In response to Professor Ryan Cragun’s Letter to the Editor below, The Minaret would like to expound upon our editorial last week and answer some of the questions raised by the letter and also by other comments.
The Minaret enjoyed the film and its overall thought-provoking themes that were touched upon in the discussion following the film. Professor Gary Luter talked about the theatrics of the film and compared it to Broadway play. This was needed just to put everything into context and to bring light on how certain characters needed to play certain roles to fulfill those contexts.
Doubt is definitely the main theme. Whether it was the faith or the decisions made in the films that were doubted, doubts absolutely needed to be discussed. The statistic that 50 percent of Christians have doubts definitely shows the importance of doubts in anyone’s faith, values or spirituality. The number is definitely high and is probably a little higher.
Homosexuality was indeed a theme in the movie, whether big or small we will leave that up to the individual viewer. The amount of discussion taken up by this particular theme seemed to be too much for the purposes of strengthening someone’s faith, values and spirituality. All themes should have been given equal time and analyzed in the same way in order to foster a well-rounded guide.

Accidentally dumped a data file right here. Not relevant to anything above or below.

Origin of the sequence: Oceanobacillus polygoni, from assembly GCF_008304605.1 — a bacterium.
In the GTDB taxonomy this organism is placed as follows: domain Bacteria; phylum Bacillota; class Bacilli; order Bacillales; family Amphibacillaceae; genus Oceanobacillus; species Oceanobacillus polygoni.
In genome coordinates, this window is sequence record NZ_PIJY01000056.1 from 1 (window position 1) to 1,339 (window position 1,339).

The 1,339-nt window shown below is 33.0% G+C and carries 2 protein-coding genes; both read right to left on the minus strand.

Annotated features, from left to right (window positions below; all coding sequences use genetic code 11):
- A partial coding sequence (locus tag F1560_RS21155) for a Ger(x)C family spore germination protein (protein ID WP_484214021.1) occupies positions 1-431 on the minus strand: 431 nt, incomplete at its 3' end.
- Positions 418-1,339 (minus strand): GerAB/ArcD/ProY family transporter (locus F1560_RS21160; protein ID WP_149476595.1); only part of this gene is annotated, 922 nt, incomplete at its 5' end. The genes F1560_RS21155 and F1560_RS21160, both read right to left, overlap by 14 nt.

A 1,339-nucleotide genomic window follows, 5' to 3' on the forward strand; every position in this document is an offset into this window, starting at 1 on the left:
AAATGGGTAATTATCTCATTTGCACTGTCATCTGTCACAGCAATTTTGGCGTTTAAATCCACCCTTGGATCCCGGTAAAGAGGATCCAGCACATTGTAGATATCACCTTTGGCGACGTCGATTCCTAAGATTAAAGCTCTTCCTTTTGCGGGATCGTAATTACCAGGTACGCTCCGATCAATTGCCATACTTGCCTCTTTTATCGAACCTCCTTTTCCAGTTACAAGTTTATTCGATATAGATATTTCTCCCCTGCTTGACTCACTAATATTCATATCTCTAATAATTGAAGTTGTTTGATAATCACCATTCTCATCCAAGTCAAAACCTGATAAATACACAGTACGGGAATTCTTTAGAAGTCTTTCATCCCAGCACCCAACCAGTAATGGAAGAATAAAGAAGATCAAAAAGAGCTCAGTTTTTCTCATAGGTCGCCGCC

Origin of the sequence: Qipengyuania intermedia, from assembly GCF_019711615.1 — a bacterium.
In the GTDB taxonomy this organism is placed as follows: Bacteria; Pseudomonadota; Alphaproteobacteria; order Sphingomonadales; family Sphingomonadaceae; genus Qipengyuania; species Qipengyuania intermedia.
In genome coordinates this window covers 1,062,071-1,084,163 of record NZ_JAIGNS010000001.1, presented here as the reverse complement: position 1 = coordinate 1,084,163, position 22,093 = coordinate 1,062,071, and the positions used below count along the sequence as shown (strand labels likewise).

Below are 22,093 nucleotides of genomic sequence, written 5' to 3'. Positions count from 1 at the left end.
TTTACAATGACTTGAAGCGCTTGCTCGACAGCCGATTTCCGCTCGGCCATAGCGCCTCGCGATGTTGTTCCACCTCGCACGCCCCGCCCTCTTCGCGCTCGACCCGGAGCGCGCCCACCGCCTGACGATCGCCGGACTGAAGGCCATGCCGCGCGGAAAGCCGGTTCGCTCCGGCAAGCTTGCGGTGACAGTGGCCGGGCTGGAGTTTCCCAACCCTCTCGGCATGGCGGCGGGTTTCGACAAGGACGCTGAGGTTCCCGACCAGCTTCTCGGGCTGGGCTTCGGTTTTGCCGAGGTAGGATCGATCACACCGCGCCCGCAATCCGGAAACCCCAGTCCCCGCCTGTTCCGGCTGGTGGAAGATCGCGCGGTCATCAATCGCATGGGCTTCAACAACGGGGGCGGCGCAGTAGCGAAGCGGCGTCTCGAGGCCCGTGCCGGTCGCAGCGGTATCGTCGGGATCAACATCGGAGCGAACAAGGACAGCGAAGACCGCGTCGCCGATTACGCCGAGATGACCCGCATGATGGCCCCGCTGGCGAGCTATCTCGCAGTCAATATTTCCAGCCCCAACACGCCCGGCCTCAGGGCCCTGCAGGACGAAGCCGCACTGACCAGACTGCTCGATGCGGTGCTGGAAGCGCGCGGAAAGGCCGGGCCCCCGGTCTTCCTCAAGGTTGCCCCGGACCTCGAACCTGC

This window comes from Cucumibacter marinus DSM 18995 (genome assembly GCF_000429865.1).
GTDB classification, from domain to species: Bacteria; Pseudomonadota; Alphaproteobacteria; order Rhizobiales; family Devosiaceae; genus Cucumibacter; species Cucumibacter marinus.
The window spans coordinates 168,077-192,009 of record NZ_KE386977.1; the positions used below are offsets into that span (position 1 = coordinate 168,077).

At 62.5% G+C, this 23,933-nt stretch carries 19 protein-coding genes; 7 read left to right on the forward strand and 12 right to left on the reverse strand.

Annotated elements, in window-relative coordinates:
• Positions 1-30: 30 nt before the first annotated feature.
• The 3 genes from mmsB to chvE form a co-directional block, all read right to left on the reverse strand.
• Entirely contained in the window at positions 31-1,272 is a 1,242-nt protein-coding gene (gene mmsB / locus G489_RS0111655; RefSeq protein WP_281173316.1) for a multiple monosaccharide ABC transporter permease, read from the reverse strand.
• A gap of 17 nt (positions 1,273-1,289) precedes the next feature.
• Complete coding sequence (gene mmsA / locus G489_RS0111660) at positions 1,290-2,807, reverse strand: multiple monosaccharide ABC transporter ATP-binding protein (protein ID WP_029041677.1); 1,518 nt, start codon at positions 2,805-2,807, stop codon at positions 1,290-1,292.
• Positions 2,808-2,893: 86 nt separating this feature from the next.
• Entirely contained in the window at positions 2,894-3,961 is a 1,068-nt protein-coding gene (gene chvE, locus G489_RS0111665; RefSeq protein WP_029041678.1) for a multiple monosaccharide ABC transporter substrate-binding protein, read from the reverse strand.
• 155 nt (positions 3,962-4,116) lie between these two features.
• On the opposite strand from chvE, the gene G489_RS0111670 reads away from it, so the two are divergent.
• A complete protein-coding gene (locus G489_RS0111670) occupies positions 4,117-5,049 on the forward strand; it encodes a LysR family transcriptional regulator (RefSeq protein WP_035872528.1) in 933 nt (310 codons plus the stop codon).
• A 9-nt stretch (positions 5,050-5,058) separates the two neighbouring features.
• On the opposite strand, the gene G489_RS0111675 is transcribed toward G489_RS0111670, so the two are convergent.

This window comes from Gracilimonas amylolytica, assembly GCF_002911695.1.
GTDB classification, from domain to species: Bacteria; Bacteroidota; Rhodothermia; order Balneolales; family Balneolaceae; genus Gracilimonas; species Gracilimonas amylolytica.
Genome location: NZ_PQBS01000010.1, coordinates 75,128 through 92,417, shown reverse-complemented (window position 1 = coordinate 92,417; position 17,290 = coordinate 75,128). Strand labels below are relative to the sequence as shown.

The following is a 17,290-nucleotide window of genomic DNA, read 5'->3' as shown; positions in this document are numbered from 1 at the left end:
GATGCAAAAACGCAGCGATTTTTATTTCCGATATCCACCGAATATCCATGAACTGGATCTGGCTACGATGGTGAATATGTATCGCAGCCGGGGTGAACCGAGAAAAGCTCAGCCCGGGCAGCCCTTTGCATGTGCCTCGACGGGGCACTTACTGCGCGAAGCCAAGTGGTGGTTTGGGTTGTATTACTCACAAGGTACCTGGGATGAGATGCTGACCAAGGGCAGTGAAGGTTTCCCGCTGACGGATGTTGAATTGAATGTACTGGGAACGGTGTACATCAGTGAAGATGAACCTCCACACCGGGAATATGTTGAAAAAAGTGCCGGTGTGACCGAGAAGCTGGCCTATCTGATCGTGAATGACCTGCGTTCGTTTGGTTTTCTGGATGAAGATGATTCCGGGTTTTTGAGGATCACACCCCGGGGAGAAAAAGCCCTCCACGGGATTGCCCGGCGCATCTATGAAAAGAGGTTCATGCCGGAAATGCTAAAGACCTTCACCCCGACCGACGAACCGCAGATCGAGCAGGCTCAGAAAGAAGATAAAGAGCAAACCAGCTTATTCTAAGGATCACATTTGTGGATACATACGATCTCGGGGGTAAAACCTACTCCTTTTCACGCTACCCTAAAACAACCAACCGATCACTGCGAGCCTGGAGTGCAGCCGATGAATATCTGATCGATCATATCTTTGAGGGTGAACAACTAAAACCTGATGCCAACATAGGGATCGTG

Statistics in terms of any discussion could be important and they definitely put the themes in context. In terms of spirituality, faith and values, statistics only play part of the role in really seeing how each has an effect on a person.
When The Minaret suggested someone to “fight for the church” we didn’t mean to fight for the misbehavior of priests, but rather to be there to facilitate a discussion which would have concurred with the statistics perhaps and hopefully would have presented the church’s view of the movie.
We can’t say that they do not deserve a place on the stage, after all, the movie is set in the church and all themes surrounded it. No, the church does not deny it’s members doubt, sometimes this doubt is what causes a person to strengthen their faith after a period of time.
Of course the church has not denied the scandals that have occurred but maybe they can shed light on why they think it happened from their perspective and how they are working to make sure it doesn’t happen again. Maybe to also show their view on doubts and why they believe doubts occur.
In conclusion, The Minaret finds it hard to say that “the assumption that every issue has two sides to it,” is one of the many problems that is plaguing journalism. A journalist’s job is to get all sides of a story.
The Minaret cannot say, however, that we have done everything we could to get all sides for every story we have published. And not getting all sides is what is plaguing journalism today.